Another artist who has contributed to the beauty of weaponry debate in her deliciously understated work is Fiona Banner. The Harrier jet fighter suspended from the roof of the Duveen Gallery at Tate Britain in 2010 with its nose cone inches from the floor will not be quickly forgotten by those lucky enough to have seen it. This absurd installation reduces the war machine to a helpless puppet or trussed bird that we can toy with at will. Like Mosse, Banner does not shy away from the unsettling, functional beauty of these killing machines.

2010-London-Tate-Britain-Fiona-Banner-Harrier-038-018 (1)
Installation view of Fiona Banner’s Harrier and Jaguar (2010). Photo credit:

Her exhibition Buoys Boys, at the Bexhill De la Warr last December explored this unreality of warfare through the story of the Red Baron, the infamous WWI  German fighter pilot who kept a meticulous tally of the pilots he downed in his dogfights.  He entered popular culture as the sworn enemy of the much-loved cartoon beagle Snoopy. In her film black balloons in the form of five large inflatable full stops, each in a different font, float ominously on the skyline like a parody of a fighter plane formation with the sea below and only the seagulls as absurd spectators. On the soundtrack a schoolboy’s choir sweetly sing the 1960s hit  Snoopy vs the Red Baron  with the ridiculously chirpy chorus:

Ten, twenty, thirty, forty, fifty or more, the Bloody Red Baron was rollin’ up the score.

Eighty men died tryin’ to end that spree of the Bloody Red Baron of Germany.

Art can convey the absurdity of war far better than any other creative form and for me Banner has nailed it in the most original way. Mosse  has focused on the tragedy of war but ironically its impact is more aesthetic than thought-provoking.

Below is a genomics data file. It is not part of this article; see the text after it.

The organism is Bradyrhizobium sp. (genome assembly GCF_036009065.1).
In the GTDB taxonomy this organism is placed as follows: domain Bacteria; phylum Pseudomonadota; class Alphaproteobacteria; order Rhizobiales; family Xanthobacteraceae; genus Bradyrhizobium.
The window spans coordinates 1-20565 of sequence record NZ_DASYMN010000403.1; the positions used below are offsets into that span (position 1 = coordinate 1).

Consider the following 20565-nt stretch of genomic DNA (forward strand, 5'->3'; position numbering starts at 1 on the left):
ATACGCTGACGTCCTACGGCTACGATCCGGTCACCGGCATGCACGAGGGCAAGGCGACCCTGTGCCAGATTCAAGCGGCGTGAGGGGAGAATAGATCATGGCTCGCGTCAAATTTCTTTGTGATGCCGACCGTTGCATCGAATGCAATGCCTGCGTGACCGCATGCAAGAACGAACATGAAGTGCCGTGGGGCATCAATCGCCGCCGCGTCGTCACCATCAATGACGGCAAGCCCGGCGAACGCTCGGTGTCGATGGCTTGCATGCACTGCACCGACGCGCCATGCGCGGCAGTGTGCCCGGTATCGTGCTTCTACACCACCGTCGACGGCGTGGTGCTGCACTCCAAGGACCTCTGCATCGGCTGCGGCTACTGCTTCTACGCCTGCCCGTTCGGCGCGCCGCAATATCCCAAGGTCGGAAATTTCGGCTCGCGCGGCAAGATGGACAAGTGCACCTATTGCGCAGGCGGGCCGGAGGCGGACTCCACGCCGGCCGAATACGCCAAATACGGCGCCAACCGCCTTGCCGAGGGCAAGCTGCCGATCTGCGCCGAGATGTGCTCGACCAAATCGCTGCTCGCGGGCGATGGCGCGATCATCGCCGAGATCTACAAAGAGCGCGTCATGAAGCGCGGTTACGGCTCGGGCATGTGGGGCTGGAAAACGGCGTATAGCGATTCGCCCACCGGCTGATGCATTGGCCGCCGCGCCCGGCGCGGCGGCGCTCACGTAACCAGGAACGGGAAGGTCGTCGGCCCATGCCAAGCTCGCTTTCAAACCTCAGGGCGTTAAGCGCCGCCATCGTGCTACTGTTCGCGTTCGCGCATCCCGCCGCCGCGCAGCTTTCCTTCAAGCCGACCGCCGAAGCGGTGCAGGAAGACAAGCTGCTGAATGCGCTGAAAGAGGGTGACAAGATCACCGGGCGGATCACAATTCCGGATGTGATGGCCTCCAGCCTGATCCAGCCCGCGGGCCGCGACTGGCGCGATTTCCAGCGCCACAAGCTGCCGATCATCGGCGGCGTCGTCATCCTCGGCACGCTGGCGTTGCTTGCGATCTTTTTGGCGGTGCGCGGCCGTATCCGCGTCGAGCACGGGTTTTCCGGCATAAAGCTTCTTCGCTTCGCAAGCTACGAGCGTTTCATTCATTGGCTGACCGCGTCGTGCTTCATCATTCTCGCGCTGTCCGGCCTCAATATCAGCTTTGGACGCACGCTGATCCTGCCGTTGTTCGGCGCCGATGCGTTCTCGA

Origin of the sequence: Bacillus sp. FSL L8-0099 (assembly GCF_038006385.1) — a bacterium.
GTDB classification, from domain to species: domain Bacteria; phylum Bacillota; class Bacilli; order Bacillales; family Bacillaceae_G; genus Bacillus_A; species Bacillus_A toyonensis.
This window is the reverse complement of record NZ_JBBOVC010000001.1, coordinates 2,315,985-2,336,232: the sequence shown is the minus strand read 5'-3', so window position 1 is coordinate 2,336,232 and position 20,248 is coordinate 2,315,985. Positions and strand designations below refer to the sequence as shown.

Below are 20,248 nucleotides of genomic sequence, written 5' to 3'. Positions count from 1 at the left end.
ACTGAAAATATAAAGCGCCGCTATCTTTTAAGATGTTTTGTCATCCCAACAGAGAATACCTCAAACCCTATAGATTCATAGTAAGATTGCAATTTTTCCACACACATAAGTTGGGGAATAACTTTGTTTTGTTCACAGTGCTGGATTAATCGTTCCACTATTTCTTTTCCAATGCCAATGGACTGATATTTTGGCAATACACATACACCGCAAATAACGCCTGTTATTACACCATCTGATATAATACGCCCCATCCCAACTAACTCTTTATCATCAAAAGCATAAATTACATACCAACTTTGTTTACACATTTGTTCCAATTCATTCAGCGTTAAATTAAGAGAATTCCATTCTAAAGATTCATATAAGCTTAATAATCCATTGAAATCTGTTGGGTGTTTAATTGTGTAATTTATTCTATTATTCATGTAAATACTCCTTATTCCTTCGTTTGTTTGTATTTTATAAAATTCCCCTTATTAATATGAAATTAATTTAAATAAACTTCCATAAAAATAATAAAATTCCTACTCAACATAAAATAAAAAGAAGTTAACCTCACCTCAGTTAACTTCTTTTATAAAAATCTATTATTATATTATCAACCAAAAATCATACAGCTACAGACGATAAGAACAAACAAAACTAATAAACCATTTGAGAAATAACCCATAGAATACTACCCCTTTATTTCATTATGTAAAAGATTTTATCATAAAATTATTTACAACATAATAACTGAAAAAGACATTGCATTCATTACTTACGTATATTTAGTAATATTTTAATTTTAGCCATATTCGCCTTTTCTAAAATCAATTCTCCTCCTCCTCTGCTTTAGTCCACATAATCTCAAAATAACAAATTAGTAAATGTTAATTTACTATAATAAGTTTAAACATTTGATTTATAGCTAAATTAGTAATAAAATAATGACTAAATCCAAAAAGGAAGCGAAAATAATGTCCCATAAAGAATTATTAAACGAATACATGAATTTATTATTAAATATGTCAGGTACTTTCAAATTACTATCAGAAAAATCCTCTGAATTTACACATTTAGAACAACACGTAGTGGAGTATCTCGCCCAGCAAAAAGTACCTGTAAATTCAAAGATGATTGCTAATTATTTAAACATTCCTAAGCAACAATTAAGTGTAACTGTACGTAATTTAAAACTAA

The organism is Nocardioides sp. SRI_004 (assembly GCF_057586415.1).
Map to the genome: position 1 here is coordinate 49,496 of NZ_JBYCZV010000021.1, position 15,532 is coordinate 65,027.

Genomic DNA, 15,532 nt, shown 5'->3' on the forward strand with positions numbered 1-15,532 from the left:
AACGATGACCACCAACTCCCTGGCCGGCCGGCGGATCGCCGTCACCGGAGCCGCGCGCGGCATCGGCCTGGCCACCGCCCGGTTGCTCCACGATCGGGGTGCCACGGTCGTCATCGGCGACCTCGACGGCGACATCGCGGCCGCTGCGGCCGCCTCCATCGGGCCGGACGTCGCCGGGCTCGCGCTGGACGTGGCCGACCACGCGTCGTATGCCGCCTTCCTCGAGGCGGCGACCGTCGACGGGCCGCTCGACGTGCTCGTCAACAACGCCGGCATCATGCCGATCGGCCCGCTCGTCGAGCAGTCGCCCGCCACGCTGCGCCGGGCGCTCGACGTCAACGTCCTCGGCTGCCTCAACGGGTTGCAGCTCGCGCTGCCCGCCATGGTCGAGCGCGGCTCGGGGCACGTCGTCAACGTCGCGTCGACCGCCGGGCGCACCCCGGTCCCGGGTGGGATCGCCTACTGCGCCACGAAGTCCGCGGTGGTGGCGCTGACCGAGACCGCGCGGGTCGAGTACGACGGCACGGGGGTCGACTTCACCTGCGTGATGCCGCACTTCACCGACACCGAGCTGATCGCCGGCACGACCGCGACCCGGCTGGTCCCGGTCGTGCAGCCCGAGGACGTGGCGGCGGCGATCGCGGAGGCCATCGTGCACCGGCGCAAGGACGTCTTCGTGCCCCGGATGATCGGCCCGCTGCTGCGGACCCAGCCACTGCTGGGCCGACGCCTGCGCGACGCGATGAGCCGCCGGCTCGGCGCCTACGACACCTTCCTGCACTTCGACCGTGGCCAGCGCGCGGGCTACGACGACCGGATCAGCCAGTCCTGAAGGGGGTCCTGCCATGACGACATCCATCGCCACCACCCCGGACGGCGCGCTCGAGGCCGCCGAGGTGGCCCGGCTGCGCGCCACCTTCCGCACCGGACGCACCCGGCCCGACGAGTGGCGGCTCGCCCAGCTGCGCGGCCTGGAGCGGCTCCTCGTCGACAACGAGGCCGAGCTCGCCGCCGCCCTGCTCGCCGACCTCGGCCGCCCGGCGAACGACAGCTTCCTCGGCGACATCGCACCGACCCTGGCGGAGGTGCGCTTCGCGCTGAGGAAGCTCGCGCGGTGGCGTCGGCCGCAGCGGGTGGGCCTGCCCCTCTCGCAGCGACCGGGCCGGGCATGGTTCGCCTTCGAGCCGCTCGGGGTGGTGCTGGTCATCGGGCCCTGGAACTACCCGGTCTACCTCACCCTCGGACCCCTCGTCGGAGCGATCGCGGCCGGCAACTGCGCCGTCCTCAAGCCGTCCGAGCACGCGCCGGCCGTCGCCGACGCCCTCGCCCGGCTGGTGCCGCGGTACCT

Image copyright SabellaMai 2012-17

Can art do philosophy?


download (1)

Helen Knowles’ The Trial of Superdebthunterbot is a video and performance art project that directly poses a philosophical question: can an artificial intelligence algorithm be held legally and morally responsible for the consequences of its actions? She has actualised this idea in an imaginary algorithm that has “learnt” that student loan debt recovery is optimised by offering defaulters high risk job opportunities. This has led to the deaths of two of them in an unregulated medical trial. Some sceptics might ask: is this an artwork or an educational  discussion trigger or can it be both?  Whatever the answer, it is a welcome counter to the decline in public engagement with philosophical debate. Philosophy’s media profile has become more muted and we lack the present day equivalents of Bertrand Russel or Jean Paul Sartre to inspire us.

In the current climate an understanding of what philosophy can contribute is confused or nonexistent but there is still a hunger to get some clarity on the big, intractable problems we face. A teenage applicant for A level Philosophy I interviewed once told me he thought it could answer the big mysteries of life. “Like what?” I asked. Unsure he suggested “Why dinosaurs became extinct?” Rather than plough through some Nietzsche or Debord, maybe exposure to this kind of art project would have clarified his understanding of philosophical debate.